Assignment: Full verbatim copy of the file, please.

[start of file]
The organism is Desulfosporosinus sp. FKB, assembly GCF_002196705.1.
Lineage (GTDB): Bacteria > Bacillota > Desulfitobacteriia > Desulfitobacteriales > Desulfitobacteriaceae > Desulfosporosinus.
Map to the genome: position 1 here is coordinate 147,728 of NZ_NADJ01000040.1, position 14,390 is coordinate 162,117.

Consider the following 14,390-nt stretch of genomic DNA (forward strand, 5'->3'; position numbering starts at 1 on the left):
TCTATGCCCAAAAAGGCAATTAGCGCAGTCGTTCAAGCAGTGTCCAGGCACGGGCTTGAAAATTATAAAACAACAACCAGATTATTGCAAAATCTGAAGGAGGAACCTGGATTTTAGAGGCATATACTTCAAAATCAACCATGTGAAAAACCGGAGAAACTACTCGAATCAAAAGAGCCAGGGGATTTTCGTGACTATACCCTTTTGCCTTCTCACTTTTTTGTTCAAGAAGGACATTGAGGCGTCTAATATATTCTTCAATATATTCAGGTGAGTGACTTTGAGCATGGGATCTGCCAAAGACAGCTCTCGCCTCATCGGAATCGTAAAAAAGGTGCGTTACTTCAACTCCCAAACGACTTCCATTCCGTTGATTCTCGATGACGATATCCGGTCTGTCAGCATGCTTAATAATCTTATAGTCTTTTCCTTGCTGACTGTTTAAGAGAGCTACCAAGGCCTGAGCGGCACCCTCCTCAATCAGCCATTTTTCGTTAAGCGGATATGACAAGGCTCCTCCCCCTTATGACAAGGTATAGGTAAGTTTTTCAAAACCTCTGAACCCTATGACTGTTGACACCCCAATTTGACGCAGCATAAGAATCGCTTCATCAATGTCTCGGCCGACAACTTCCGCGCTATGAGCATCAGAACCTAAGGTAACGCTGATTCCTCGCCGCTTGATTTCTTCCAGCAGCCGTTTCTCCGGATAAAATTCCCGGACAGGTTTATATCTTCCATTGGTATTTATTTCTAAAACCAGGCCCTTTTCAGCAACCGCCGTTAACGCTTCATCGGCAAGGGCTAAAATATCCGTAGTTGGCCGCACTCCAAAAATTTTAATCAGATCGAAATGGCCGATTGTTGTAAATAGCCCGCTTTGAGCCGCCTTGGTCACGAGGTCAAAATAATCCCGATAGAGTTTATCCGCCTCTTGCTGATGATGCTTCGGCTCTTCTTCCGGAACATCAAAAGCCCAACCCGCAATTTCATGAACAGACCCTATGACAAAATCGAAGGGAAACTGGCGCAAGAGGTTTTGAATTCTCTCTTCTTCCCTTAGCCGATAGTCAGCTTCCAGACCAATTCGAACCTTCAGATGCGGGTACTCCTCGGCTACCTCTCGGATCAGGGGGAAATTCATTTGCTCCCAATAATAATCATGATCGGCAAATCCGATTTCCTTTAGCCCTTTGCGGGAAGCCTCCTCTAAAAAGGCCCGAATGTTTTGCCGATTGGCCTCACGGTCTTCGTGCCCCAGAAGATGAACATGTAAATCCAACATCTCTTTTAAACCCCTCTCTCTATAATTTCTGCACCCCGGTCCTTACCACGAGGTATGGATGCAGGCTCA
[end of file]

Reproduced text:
The organism is Desulfosporosinus sp. FKB, assembly GCF_002196705.1.
Lineage (GTDB): Bacteria > Bacillota > Desulfitobacteriia > Desulfitobacteriales > Desulfitobacteriaceae > Desulfosporosinus.
Map to the genome: position 1 here is coordinate 147,728 of NZ_NADJ01000040.1, position 14,390 is coordinate 162,117.

Consider the following 14,390-nt stretch of genomic DNA (forward strand, 5'->3'; position numbering starts at 1 on the left):
TCTATGCCCAAAAAGGCAATTAGCGCAGTCGTTCAAGCAGTGTCCAGGCACGGGCTTGAAAATTATAAAACAACAACCAGATTATTGCAAAATCTGAAGGAGGAACCTGGATTTTAGAGGCATATACTTCAAAATCAACCATGTGAAAAACCGGAGAAACTACTCGAATCAAAAGAGCCAGGGGATTTTCGTGACTATACCCTTTTGCCTTCTCACTTTTTTGTTCAAGAAGGACATTGAGGCGTCTAATATATTCTTCAATATATTCAGGTGAGTGACTTTGAGCATGGGATCTGCCAAAGACAGCTCTCGCCTCATCGGAATCGTAAAAAAGGTGCGTTACTTCAACTCCCAAACGACTTCCATTCCGTTGATTCTCGATGACGATATCCGGTCTGTCAGCATGCTTAATAATCTTATAGTCTTTTCCTTGCTGACTGTTTAAGAGAGCTACCAAGGCCTGAGCGGCACCCTCCTCAATCAGCCATTTTTCGTTAAGCGGATATGACAAGGCTCCTCCCCCTTATGACAAGGTATAGGTAAGTTTTTCAAAACCTCTGAACCCTATGACTGTTGACACCCCAATTTGACGCAGCATAAGAATCGCTTCATCAATGTCTCGGCCGACAACTTCCGCGCTATGAGCATCAGAACCTAAGGTAACGCTGATTCCTCGCCGCTTGATTTCTTCCAGCAGCCGTTTCTCCGGATAAAATTCCCGGACAGGTTTATATCTTCCATTGGTATTTATTTCTAAAACCAGGCCCTTTTCAGCAACCGCCGTTAACGCTTCATCGGCAAGGGCTAAAATATCCGTAGTTGGCCGCACTCCAAAAATTTTAATCAGATCGAAATGGCCGATTGTTGTAAATAGCCCGCTTTGAGCCGCCTTGGTCACGAGGTCAAAATAATCCCGATAGAGTTTATCCGCCTCTTGCTGATGATGCTTCGGCTCTTCTTCCGGAACATCAAAAGCCCAACCCGCAATTTCATGAACAGACCCTATGACAAAATCGAAGGGAAACTGGCGCAAGAGGTTTTGAATTCTCTCTTCTTCCCTTAGCCGATAGTCAGCTTCCAGACCAATTCGAACCTTCAGATGCGGGTACTCCTCGGCTACCTCTCGGATCAGGGGGAAATTCATTTGCTCCCAATAATAATCATGATCGGCAAATCCGATTTCCTTTAGCCCTTTGCGGGAAGCCTCCTCTAAAAAGGCCCGAATGTTTTGCCGATTGGCCTCACGGTCTTCGTGCCCCAGAAGATGAACATGTAAATCCAACATCTCTTTTAAACCCCTCTCTCTATAATTTCTGCACCCCGGTCCTTACCACGAGGTATGGATGCAGGCTCA